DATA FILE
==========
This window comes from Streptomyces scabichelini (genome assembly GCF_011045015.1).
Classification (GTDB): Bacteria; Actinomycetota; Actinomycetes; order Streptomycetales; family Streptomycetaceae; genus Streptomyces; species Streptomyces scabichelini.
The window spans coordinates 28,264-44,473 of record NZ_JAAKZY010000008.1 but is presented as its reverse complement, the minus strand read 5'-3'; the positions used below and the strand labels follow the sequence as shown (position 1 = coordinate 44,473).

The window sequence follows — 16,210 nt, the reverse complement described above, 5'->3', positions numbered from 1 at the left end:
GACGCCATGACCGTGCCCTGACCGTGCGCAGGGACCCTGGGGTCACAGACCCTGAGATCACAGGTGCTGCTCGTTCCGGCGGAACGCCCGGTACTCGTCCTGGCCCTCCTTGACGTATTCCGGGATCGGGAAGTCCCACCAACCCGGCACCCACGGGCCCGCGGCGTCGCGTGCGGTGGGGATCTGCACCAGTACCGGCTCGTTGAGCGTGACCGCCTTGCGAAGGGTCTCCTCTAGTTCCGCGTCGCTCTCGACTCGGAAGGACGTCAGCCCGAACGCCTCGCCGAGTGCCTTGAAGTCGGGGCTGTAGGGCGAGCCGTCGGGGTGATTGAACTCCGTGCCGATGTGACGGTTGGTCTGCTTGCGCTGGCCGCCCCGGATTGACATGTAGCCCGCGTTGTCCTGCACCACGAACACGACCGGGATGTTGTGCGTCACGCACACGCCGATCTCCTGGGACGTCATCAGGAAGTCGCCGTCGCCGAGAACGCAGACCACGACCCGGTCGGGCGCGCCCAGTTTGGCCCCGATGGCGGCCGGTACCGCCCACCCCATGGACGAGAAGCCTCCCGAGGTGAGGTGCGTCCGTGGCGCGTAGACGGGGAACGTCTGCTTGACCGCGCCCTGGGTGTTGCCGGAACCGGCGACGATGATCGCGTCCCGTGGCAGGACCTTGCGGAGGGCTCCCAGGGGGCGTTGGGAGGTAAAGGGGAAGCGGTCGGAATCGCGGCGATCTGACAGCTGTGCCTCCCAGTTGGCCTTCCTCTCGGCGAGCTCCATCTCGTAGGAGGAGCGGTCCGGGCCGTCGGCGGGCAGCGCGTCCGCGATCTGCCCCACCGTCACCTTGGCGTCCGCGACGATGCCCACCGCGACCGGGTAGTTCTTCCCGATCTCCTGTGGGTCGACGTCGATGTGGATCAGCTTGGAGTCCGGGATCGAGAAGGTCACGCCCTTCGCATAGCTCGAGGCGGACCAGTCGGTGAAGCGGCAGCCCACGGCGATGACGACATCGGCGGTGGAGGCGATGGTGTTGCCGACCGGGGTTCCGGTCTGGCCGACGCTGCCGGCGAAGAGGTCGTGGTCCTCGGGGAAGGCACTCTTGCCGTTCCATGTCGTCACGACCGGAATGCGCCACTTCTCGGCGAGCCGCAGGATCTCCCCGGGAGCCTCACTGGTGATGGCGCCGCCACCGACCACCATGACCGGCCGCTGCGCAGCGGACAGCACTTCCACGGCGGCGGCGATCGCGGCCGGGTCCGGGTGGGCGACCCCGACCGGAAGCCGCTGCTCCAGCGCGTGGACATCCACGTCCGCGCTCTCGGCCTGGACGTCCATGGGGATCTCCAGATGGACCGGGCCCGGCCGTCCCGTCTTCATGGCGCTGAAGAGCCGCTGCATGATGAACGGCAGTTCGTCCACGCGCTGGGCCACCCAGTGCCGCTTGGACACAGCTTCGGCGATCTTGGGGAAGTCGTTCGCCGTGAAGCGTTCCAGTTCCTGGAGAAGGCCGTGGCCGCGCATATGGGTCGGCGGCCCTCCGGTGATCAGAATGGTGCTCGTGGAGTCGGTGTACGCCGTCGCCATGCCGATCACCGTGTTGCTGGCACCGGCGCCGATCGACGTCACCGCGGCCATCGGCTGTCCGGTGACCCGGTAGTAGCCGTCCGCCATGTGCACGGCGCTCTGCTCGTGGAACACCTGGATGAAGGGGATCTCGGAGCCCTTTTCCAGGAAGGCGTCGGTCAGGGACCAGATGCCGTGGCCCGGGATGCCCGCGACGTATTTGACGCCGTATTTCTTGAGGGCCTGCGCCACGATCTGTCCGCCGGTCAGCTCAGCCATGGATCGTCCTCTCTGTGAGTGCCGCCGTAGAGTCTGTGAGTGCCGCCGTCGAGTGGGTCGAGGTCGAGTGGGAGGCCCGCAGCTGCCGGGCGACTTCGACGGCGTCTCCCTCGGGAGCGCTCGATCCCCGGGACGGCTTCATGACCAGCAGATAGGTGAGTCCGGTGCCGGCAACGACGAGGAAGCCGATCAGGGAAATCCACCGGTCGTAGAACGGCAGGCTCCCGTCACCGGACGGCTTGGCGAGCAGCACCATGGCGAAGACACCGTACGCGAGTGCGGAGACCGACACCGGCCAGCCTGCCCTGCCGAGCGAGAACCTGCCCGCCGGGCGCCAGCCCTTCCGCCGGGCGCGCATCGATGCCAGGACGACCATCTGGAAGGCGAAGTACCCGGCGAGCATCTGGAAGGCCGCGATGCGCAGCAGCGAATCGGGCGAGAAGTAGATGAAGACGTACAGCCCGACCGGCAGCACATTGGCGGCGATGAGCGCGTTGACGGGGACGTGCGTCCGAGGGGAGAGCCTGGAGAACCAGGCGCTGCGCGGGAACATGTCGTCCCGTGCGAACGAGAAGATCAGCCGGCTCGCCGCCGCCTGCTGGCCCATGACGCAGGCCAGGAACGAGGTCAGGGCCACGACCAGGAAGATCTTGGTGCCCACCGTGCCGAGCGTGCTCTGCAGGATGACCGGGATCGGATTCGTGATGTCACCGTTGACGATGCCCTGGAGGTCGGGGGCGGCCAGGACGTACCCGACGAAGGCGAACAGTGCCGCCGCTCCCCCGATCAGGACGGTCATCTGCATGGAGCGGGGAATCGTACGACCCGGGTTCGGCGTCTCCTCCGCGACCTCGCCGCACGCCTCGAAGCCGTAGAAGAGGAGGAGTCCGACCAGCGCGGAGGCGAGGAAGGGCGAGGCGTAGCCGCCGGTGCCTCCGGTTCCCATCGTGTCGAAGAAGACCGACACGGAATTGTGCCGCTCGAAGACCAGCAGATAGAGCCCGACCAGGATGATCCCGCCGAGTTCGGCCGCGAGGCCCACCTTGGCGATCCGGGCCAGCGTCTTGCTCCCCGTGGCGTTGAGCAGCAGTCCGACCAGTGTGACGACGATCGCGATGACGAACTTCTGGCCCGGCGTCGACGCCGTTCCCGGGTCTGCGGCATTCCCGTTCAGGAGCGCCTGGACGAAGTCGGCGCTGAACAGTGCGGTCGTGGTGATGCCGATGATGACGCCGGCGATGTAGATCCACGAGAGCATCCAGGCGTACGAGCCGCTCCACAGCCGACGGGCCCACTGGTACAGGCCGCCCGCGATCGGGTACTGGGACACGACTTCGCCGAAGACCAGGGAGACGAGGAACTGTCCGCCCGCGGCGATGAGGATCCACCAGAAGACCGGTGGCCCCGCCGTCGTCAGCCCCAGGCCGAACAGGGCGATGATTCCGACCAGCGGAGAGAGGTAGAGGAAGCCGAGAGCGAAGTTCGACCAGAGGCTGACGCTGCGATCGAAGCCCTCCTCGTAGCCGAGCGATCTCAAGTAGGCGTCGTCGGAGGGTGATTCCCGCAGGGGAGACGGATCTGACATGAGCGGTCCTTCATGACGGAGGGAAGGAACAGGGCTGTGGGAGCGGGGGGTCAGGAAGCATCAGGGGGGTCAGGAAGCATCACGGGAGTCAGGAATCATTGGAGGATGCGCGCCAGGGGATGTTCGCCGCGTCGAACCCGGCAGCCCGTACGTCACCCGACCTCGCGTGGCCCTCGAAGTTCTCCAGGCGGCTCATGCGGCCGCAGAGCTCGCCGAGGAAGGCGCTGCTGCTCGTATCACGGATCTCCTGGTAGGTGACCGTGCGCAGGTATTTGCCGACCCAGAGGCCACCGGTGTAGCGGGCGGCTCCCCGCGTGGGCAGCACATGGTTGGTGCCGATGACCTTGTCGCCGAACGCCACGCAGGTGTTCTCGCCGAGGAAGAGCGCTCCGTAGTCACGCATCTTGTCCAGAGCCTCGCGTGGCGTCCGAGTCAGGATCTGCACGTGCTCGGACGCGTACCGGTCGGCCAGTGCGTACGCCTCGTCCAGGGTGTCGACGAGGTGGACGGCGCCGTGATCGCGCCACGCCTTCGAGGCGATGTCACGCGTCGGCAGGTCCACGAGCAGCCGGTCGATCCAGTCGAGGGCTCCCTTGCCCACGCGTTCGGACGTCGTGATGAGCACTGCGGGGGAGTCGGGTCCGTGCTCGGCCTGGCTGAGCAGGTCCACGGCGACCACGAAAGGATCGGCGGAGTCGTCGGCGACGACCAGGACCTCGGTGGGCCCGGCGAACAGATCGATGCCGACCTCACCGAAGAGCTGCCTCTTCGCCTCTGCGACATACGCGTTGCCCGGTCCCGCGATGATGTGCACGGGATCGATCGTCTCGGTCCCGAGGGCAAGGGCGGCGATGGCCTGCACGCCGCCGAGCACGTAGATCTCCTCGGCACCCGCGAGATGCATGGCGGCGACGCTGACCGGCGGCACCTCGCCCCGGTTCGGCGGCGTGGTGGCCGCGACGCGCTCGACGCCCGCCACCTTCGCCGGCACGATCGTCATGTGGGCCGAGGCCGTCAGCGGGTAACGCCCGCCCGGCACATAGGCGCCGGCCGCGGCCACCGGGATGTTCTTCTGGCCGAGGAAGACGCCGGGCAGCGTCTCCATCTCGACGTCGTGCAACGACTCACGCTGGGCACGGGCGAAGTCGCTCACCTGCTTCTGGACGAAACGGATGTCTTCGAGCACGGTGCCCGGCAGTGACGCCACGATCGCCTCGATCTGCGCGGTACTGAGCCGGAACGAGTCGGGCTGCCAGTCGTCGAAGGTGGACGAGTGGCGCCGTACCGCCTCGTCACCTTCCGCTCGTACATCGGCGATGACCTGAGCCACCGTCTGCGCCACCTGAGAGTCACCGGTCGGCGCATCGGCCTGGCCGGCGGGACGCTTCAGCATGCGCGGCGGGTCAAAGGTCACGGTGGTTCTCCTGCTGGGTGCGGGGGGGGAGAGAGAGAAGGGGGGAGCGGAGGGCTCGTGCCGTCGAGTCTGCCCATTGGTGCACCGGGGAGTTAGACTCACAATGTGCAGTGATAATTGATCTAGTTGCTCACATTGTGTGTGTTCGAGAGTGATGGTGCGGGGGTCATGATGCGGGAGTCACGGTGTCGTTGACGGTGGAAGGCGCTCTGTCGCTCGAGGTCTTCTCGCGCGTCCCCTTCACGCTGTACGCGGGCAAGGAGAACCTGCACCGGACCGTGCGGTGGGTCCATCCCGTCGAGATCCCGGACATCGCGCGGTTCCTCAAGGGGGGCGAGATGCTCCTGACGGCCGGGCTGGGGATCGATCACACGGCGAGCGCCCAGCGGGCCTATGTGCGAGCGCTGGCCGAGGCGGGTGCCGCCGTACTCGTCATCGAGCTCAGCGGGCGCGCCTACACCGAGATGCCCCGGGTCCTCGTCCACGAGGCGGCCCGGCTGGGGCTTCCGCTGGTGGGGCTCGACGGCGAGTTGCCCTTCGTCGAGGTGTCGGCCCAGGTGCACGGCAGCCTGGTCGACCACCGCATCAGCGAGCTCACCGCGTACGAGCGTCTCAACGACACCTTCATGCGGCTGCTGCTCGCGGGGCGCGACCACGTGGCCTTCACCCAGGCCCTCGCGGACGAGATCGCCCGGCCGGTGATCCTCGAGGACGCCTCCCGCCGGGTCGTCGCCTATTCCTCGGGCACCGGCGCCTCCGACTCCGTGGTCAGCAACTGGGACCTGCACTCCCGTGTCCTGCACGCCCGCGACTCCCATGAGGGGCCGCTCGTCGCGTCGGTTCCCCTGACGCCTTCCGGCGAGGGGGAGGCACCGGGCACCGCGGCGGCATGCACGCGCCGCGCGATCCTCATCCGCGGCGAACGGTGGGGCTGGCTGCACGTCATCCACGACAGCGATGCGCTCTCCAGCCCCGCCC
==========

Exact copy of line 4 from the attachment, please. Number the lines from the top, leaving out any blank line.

The window sequence follows — 16,210 nt, the reverse complement described above, 5'->3', positions numbered from 1 at the left end: